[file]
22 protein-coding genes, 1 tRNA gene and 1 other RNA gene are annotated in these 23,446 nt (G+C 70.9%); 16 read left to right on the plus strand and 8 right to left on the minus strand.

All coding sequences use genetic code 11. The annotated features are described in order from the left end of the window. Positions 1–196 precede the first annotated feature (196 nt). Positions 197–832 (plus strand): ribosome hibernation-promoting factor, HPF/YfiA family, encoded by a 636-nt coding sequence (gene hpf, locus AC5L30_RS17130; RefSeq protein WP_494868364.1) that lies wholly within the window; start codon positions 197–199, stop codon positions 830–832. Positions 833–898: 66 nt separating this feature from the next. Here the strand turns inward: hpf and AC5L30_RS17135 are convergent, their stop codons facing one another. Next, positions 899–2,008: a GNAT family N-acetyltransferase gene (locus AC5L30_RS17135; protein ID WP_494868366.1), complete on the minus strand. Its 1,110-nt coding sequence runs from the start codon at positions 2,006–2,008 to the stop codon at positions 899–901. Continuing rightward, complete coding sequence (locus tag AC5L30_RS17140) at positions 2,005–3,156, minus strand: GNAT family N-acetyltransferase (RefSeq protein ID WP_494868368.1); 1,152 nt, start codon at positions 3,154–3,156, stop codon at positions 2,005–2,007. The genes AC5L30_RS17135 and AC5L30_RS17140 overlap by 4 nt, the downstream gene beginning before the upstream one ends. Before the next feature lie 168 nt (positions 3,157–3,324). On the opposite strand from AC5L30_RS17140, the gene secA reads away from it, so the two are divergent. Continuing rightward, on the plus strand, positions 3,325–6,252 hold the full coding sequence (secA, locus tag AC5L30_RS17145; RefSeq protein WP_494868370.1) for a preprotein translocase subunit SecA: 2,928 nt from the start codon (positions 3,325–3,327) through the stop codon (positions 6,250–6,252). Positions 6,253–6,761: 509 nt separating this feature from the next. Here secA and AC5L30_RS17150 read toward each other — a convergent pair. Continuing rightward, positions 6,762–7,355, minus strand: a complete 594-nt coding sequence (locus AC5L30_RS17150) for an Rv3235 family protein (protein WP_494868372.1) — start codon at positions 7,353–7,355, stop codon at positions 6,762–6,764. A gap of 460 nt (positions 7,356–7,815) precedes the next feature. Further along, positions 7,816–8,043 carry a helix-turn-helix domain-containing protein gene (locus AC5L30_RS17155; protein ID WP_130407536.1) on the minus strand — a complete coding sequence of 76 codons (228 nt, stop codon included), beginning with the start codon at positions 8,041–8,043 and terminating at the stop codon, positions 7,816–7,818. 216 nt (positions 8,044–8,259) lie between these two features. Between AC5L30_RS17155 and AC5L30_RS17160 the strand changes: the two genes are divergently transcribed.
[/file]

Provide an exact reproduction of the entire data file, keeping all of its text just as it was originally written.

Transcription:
22 protein-coding genes, 1 tRNA gene and 1 other RNA gene are annotated in these 23,446 nt (G+C 70.9%); 16 read left to right on the plus strand and 8 right to left on the minus strand.

All coding sequences use genetic code 11. The annotated features are described in order from the left end of the window. Positions 1–196 precede the first annotated feature (196 nt). Positions 197–832 (plus strand): ribosome hibernation-promoting factor, HPF/YfiA family, encoded by a 636-nt coding sequence (gene hpf, locus AC5L30_RS17130; RefSeq protein WP_494868364.1) that lies wholly within the window; start codon positions 197–199, stop codon positions 830–832. Positions 833–898: 66 nt separating this feature from the next. Here the strand turns inward: hpf and AC5L30_RS17135 are convergent, their stop codons facing one another. Next, positions 899–2,008: a GNAT family N-acetyltransferase gene (locus AC5L30_RS17135; protein ID WP_494868366.1), complete on the minus strand. Its 1,110-nt coding sequence runs from the start codon at positions 2,006–2,008 to the stop codon at positions 899–901. Continuing rightward, complete coding sequence (locus tag AC5L30_RS17140) at positions 2,005–3,156, minus strand: GNAT family N-acetyltransferase (RefSeq protein ID WP_494868368.1); 1,152 nt, start codon at positions 3,154–3,156, stop codon at positions 2,005–2,007. The genes AC5L30_RS17135 and AC5L30_RS17140 overlap by 4 nt, the downstream gene beginning before the upstream one ends. Before the next feature lie 168 nt (positions 3,157–3,324). On the opposite strand from AC5L30_RS17140, the gene secA reads away from it, so the two are divergent. Continuing rightward, on the plus strand, positions 3,325–6,252 hold the full coding sequence (secA, locus tag AC5L30_RS17145; RefSeq protein WP_494868370.1) for a preprotein translocase subunit SecA: 2,928 nt from the start codon (positions 3,325–3,327) through the stop codon (positions 6,250–6,252). Positions 6,253–6,761: 509 nt separating this feature from the next. Here secA and AC5L30_RS17150 read toward each other — a convergent pair. Continuing rightward, positions 6,762–7,355, minus strand: a complete 594-nt coding sequence (locus AC5L30_RS17150) for an Rv3235 family protein (protein WP_494868372.1) — start codon at positions 7,353–7,355, stop codon at positions 6,762–6,764. A gap of 460 nt (positions 7,356–7,815) precedes the next feature. Further along, positions 7,816–8,043 carry a helix-turn-helix domain-containing protein gene (locus AC5L30_RS17155; protein ID WP_130407536.1) on the minus strand — a complete coding sequence of 76 codons (228 nt, stop codon included), beginning with the start codon at positions 8,041–8,043 and terminating at the stop codon, positions 7,816–7,818. 216 nt (positions 8,044–8,259) lie between these two features. Between AC5L30_RS17155 and AC5L30_RS17160 the strand changes: the two genes are divergently transcribed.